ANALYSIS: Ezra Levant breaks down Trudeau's new online censorship measures

Perhaps most concerning, the legislation grants the government the ability to demand platforms like Facebook, Google and YouTube alter algorithms to present certain content the feds deem necessary.

ANALYSIS: Ezra Levant breaks down Trudeau's new online censorship measures
The Canadian Press / Chris Young
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On Friday, the Canadian Radio-television and Telecommunications Commission (CRTC) announced it was planning to "modernize" broadcasting in the country as part of the Trudeau Liberals' Online Streaming ActTo comply with new regulations, online services that provide audio or video content and exceed $10 million in annual revenue will be required to register with the federal regulatory agency.

This would impact every industry giant, from Netflix and Spotify to Google, Meta and X (formerly Twitter).

The new requirements mean “various online undertakings that broadcast audio or audio-visual content that is intended to inform, enlighten or entertain must be registered with the Commission,” the National Post reported.

Rebel News boss Ezra Levant tore into the plan put forward by the CRTC over the weekend, writing a lengthy thread on X pointing to the flaws in Prime Minister Justin Trudeau's latest brazen attempts to censor content online.

Starting off his analysis, Ezra pointed out how announcements made on Fridays are often the ones trying to be buried. And, while the bill was discussed as it moved through Parliament, the debate over regulating podcasts never truly reached the public as a voting issue. 

And while Ezra's proclamation of individual creators on platforms like YouTube being regulated may be a little ahead of the government's official announcement, it certainly would not be the first time the Trudeau Liberals have said one thing publicly while pursuing more extreme goals behind the scenes.

In 2019, for example, then-environment minister Catherine McKenna said carbon taxes would not exceed $50 per tonne; that price is now set to increase to $170 per tonne by 2030. Ditto for gun control, where the Liberals pledged not to ban hunting rifles before trying to do just that.

Ezra also mentioned how the CRTC was used as a tool to stunt the growth of Sun News, a right-of-centre alternative to the country's left-leaning broadcasters like CBC.

The burdensome and vindictive policies of the CRTC, meanwhile, pushed Ezra to found Rebel News with a focus towards online content. The idea worked, and Rebel grew a bigger audience than Sun News ever had, even inspiring others to follow suit, True North and Western Standard.

With the media landscape evolving, the Trudeau government took action to bailout the Media Party — the Liberal regime cheerleaders in the mainstream media.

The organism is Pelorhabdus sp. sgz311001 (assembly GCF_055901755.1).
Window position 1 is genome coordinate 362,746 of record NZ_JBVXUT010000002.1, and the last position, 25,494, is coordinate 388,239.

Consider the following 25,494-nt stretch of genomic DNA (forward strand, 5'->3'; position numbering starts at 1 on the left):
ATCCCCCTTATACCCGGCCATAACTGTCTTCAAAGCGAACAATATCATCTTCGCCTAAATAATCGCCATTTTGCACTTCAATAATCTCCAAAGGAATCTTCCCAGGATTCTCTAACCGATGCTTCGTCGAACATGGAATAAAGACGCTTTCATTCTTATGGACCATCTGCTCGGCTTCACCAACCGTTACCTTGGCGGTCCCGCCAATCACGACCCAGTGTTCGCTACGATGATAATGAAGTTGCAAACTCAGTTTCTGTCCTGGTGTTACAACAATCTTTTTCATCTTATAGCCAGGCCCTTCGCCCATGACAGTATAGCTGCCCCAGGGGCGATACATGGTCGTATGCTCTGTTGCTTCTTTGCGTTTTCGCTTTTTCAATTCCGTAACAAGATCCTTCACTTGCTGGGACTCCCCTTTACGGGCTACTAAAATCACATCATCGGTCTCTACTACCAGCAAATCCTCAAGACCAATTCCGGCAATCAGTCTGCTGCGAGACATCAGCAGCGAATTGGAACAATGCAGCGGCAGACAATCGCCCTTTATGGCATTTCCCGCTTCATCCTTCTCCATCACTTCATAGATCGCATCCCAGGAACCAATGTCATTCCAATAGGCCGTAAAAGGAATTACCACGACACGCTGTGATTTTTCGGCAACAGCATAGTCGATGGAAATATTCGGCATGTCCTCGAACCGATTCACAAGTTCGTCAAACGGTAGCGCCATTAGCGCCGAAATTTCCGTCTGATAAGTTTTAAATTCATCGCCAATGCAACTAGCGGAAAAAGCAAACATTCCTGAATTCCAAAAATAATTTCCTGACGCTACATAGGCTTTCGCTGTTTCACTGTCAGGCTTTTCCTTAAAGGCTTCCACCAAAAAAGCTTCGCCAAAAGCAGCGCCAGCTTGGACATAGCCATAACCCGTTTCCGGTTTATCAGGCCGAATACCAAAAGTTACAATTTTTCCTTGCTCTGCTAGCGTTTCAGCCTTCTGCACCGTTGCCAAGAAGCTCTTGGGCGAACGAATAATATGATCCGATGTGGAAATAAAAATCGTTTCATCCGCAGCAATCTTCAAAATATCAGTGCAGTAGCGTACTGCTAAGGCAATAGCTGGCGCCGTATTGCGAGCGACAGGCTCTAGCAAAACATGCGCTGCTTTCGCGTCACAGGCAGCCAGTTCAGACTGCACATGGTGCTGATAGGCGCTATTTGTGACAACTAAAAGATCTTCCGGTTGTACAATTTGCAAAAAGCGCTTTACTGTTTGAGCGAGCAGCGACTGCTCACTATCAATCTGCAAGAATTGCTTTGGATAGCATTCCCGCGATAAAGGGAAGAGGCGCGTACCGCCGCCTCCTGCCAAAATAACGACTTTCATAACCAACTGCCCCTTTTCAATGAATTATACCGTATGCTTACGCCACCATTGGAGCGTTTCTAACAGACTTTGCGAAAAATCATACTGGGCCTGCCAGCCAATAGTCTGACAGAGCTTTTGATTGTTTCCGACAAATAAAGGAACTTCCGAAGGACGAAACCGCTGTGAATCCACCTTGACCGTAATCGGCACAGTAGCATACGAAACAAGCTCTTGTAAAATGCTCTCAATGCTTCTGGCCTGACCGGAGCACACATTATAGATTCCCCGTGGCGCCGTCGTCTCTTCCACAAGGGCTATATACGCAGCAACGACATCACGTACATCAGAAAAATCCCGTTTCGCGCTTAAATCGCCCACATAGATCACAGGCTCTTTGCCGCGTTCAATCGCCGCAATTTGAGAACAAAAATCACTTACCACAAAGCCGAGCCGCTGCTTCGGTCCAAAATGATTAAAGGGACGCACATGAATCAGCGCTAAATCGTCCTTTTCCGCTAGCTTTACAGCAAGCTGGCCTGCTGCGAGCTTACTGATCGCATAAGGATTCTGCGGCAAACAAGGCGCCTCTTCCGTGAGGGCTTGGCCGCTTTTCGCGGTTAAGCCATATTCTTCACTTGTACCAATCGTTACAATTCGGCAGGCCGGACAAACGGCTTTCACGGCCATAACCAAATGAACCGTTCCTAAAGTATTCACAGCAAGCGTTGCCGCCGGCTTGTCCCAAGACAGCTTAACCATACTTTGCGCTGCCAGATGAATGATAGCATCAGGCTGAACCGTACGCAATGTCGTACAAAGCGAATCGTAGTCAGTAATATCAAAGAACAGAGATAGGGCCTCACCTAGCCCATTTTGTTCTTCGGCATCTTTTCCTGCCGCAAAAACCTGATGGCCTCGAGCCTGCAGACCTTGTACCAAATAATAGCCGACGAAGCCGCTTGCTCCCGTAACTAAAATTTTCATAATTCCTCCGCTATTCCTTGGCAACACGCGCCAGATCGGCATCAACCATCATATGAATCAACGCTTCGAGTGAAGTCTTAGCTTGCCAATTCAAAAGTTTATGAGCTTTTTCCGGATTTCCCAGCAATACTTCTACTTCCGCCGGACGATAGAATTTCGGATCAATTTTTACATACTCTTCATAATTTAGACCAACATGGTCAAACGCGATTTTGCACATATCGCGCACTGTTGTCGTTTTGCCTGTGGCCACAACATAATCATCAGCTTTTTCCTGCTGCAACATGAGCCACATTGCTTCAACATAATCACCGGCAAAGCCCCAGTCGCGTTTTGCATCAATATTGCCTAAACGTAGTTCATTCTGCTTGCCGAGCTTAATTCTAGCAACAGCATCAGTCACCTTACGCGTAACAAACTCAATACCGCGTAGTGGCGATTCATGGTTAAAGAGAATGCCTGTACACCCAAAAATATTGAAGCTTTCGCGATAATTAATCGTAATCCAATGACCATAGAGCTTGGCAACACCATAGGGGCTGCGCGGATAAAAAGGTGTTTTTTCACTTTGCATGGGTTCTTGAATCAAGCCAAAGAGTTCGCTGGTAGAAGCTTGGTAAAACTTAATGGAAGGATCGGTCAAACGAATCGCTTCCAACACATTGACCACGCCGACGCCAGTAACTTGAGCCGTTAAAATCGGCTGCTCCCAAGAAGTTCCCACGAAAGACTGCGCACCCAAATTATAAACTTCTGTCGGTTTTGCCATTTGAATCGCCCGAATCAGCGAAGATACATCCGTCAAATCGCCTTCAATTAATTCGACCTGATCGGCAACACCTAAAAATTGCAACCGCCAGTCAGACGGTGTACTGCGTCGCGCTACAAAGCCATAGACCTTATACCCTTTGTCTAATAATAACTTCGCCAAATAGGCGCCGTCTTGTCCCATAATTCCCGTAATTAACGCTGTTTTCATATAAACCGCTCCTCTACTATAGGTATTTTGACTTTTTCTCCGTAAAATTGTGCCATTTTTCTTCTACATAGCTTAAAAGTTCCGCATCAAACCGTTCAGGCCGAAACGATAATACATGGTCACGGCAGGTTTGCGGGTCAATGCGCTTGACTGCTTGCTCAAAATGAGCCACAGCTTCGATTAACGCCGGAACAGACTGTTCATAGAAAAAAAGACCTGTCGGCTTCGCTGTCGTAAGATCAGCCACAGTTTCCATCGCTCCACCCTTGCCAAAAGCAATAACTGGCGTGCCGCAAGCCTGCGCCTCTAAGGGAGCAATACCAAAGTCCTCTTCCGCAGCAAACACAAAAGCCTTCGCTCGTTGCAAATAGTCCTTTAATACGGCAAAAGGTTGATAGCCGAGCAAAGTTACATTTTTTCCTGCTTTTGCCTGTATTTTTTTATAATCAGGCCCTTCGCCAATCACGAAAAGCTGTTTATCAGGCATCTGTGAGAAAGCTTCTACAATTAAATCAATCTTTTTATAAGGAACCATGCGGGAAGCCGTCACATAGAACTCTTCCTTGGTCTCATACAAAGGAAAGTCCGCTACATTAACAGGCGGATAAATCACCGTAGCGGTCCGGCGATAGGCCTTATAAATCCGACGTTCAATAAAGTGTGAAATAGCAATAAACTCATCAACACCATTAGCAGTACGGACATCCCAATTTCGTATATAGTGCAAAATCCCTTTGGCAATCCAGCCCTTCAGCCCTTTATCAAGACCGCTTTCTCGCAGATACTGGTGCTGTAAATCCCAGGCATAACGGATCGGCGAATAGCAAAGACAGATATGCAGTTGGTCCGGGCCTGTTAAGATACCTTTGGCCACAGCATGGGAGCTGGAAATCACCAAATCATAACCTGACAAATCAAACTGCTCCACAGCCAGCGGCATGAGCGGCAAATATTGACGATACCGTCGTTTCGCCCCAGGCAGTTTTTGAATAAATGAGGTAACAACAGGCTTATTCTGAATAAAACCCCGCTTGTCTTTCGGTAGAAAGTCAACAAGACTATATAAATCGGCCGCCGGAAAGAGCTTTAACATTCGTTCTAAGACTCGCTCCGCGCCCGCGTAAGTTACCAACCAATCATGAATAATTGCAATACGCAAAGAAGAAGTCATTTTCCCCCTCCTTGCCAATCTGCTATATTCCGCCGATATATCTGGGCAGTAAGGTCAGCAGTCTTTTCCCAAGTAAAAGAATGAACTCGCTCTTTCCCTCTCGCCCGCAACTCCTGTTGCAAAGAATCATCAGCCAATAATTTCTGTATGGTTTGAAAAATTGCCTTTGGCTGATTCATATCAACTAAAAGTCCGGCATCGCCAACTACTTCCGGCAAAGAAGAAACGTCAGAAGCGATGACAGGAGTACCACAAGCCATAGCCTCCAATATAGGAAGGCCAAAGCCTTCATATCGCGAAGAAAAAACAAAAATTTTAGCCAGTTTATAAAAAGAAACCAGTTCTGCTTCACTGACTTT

As Ezra shows, trust and viewership in legacy outlets is declining while support grows for independent outlets. For full analysis of our poll conducted in partnership with Leger, click here.

Perhaps most concerning, the legislation allows for the government to demand platforms like Facebook, Google and YouTube alter their algorithms to present certain content the feds deem necessary.

Of course, platforms currently skew their algorithms in certain directions already, oftentimes censoring conservative viewpoints, particularly on issues relating to COVID-19 or the climate.

Could the government not only attempt to force companies to manipulate algorithms, but then regulate the media industry through a licensing body? Well, as Rebel News experienced, the framework already exists in the Qualified Canadian Journalism Organization (QCJO) licence.

Despite former heritage minister Steven Guilbeault's fumbling, clumsy attempt to explain the issue during an interview, there was little pushback from the Media Party overall.

Rebel News, however, is fighting back against the QCJO. As Ezra notes, Rebel News is suing Trudeau over this licensing, something you can learn more about on this page.

The Liberals don't plan to stop with just this bill, though. There was also Bill C-36, which is temporarily shelved.

Worse yet, the proposed "Online Harms Act" which would grant the federal government extreme powers to shut down websites from existing in Canada. 

But, as the Rebel News boss says — we won't stop fighting.

We'll continue pushing back against the Trudeau Liberals' censorship attempts, even if we have to lead the charge by ourselves. You can learn more about — or better yet, help support — our fight for freedom of speech and freedom of the press at




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